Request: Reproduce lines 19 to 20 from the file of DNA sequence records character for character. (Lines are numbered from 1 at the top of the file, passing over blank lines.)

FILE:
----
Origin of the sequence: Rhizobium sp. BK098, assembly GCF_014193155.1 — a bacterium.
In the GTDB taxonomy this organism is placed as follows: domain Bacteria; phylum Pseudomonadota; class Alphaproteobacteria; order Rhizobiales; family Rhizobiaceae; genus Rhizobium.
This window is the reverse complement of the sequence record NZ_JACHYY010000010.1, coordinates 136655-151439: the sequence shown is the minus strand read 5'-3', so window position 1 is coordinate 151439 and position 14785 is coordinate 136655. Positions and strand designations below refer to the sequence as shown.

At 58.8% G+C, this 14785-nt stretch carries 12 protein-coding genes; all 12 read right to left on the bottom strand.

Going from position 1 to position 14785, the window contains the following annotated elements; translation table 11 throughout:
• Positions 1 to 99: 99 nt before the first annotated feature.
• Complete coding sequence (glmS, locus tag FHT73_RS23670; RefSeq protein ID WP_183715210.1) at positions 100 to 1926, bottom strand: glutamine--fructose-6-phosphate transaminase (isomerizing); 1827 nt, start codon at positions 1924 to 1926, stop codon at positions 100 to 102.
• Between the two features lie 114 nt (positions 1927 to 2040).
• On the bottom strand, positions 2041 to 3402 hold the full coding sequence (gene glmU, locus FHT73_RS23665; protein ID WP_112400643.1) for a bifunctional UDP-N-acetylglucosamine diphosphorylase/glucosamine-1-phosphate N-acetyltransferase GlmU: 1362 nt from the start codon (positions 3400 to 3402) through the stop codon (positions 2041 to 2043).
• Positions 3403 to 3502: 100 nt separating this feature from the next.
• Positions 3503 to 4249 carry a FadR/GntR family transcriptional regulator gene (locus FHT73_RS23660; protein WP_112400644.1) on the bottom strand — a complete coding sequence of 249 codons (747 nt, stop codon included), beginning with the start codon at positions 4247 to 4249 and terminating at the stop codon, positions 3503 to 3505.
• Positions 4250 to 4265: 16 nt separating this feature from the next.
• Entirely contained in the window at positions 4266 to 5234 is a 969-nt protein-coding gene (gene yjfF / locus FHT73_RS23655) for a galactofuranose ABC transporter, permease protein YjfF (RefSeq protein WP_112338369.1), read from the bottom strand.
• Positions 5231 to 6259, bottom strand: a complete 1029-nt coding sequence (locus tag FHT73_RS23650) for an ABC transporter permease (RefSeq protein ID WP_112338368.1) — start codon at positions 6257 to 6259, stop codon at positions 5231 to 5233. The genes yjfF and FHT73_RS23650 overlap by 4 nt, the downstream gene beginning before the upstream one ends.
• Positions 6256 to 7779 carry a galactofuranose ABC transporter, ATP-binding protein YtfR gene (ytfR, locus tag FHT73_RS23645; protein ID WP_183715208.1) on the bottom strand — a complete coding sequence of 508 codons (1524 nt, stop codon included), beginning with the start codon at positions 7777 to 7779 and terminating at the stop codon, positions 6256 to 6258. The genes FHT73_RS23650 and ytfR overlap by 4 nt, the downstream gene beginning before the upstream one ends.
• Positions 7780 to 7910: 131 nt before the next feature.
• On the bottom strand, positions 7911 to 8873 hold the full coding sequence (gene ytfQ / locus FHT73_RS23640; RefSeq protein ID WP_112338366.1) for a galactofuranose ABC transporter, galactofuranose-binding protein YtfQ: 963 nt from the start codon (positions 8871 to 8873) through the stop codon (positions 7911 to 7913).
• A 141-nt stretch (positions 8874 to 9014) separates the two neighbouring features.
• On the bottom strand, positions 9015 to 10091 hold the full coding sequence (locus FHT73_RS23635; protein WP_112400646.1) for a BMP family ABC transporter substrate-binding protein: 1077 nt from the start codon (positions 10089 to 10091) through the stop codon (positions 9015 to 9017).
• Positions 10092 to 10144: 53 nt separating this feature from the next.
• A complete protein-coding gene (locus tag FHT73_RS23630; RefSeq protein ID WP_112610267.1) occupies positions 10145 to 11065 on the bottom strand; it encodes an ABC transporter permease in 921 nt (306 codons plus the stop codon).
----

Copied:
• On the bottom strand, positions 9015 to 10091 hold the full coding sequence (locus FHT73_RS23635; protein WP_112400646.1) for a BMP family ABC transporter substrate-binding protein: 1077 nt from the start codon (positions 10089 to 10091) through the stop codon (positions 9015 to 9017).
• Positions 10092 to 10144: 53 nt separating this feature from the next.